Know Your Local Lingo

If you’re a new student and not from this area, you’ll most definitely notice the unusual accent – the infamous Black Country dialect!

A term born of heavily industrialised 19th century West Midlands, the ‘Black Country’ dialect covers the majority of 4 boroughs – Dudley, Sandwell, Walsall and Wolverhampton. Although often confused with the Birmingham accent, they are actually separate! (But have merged somewhat over the years).

We wrote this article for you to get to know a little of the local lingo – so you’re not left feeling ockered (awkward) or looking yampy (daft). See if you can make out the meanings…

If you just got off the buz in Walsall and you caw find your way, don’t be afraid to aks for directions! But careful who you aks. If they look pretty kaylied, best to steer clear – yao doe wanna get lamped in the fizzog. But doe be gawpin’ neither.

If you get into a friendly conversation with one of our locals, don’t be alarmed if ‘e wants to introduce you to his cocka – tai what you think. You might find it hard to understand at fust, but tek yoewer time. Arr, we might speak a lickle backerds to you, but we’re proud of it. You go chunterin about it you might get a good cog winder.

The Black Country dialect can be pretty funny and take some getting used to! Here’s a quick list of some words that might be good to know (or have some fun with at least):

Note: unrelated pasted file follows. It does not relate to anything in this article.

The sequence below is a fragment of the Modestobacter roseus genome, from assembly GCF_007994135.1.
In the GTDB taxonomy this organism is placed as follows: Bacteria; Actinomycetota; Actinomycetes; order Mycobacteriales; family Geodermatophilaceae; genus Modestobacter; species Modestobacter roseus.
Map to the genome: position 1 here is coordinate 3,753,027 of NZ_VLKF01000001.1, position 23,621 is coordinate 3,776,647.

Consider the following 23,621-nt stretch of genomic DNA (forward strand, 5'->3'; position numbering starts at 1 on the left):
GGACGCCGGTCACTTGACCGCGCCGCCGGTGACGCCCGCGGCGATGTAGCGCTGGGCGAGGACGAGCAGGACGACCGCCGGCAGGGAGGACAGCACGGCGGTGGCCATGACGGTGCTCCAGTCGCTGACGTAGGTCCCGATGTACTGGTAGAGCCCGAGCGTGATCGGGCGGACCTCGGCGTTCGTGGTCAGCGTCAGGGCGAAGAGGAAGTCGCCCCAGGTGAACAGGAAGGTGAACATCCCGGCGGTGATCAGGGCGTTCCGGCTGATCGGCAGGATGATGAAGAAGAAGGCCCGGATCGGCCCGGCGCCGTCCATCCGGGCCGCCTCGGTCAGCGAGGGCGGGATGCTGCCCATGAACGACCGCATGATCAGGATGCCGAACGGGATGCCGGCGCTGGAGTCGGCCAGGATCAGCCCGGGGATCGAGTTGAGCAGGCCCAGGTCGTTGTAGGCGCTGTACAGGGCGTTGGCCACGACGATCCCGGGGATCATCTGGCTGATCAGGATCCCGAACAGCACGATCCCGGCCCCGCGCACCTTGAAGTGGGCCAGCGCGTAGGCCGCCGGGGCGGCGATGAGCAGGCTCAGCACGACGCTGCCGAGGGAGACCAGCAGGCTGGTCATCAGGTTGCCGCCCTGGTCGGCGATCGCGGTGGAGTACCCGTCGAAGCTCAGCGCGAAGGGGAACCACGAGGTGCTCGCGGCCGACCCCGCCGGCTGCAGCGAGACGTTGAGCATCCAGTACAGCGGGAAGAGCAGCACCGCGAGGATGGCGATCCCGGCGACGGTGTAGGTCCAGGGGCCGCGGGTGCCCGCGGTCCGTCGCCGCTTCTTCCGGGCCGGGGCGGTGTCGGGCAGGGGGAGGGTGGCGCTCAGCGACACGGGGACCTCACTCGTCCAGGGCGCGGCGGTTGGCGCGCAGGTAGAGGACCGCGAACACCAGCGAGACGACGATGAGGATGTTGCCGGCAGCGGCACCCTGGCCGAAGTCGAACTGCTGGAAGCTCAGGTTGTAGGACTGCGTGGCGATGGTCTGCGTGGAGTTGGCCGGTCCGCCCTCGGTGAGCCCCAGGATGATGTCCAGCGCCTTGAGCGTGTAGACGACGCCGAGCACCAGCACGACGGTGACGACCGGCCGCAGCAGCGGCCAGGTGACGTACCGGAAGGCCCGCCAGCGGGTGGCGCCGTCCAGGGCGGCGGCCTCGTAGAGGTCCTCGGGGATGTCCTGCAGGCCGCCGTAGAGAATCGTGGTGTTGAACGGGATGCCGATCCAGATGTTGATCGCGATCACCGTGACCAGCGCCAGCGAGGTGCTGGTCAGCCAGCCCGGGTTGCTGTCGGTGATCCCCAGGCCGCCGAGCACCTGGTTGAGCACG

Black Country

Meaning

Black Country

Meaning

Afower

Before

Fust

First

Agen

Again

Gaffer

Boss

Aks

Ask

Gammy

Lame

Anunst

Against

Garn

Go on

Ar

Yes

Gawpin

Staring

Ay

Haven’t 

Goo

Go

Backerds

Backwards

Kaylied

Drunk

Barmpot

Silly person 

Lickle

Little

Bin

Been

Lugoles

Earholes

Bost

Broken 

Maulers

Hands

Buz

Bus

Myther

Mess around

Caggy-anded

Left handed

Ockered

Awkward

Cat-lick

Quick wash

‘ond

Hand

Caw

Can’t

Yampy

Daft

Chops

Mouth

Ow

How

Chunter

Grumble/mutter

Ow bist?

How are you?

Cocka

Mate

Smosh

Smash

Cog winder

Punch

Tara a bit

Goodbye

Cut

Canal

Taters

Potatoes

Day

Didn’t

Tay

It isn’t

Ditherin

Shivering

Tek

Take

Doe

Don’t

Thrape

Thrash

Fittle

Food

Tittle

Tickle

Fizzog

Face

Wao

Won’t

Gooin’ um

Going home

Yoewer

your

Away students, enjoy the difference! As for home students (who might notice your own use of some of these), take pride in your dialect! It is said to be the closest accent to that which Shakespeare would have spoken after all.

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